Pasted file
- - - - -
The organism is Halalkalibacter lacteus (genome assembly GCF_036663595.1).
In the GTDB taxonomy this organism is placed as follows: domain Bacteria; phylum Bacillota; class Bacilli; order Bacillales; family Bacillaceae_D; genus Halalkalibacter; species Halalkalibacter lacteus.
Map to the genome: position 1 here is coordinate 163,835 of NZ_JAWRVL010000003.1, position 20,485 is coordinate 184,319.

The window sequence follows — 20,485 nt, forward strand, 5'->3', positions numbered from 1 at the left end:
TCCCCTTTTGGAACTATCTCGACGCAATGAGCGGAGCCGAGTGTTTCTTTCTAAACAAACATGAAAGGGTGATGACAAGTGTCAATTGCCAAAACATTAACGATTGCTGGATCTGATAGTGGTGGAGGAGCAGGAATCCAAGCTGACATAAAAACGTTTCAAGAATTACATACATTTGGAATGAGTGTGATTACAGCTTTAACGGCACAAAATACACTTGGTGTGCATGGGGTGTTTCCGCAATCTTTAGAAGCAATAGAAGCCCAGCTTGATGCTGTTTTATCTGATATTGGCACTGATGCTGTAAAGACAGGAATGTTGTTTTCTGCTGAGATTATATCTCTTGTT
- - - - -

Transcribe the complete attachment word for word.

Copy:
The organism is Halalkalibacter lacteus (genome assembly GCF_036663595.1).
In the GTDB taxonomy this organism is placed as follows: domain Bacteria; phylum Bacillota; class Bacilli; order Bacillales; family Bacillaceae_D; genus Halalkalibacter; species Halalkalibacter lacteus.
Map to the genome: position 1 here is coordinate 163,835 of NZ_JAWRVL010000003.1, position 20,485 is coordinate 184,319.

The window sequence follows — 20,485 nt, forward strand, 5'->3', positions numbered from 1 at the left end:
TCCCCTTTTGGAACTATCTCGACGCAATGAGCGGAGCCGAGTGTTTCTTTCTAAACAAACATGAAAGGGTGATGACAAGTGTCAATTGCCAAAACATTAACGATTGCTGGATCTGATAGTGGTGGAGGAGCAGGAATCCAAGCTGACATAAAAACGTTTCAAGAATTACATACATTTGGAATGAGTGTGATTACAGCTTTAACGGCACAAAATACACTTGGTGTGCATGGGGTGTTTCCGCAATCTTTAGAAGCAATAGAAGCCCAGCTTGATGCTGTTTTATCTGATATTGGCACTGATGCTGTAAAGACAGGAATGTTGTTTTCTGCTGAGATTATATCTCTTGTT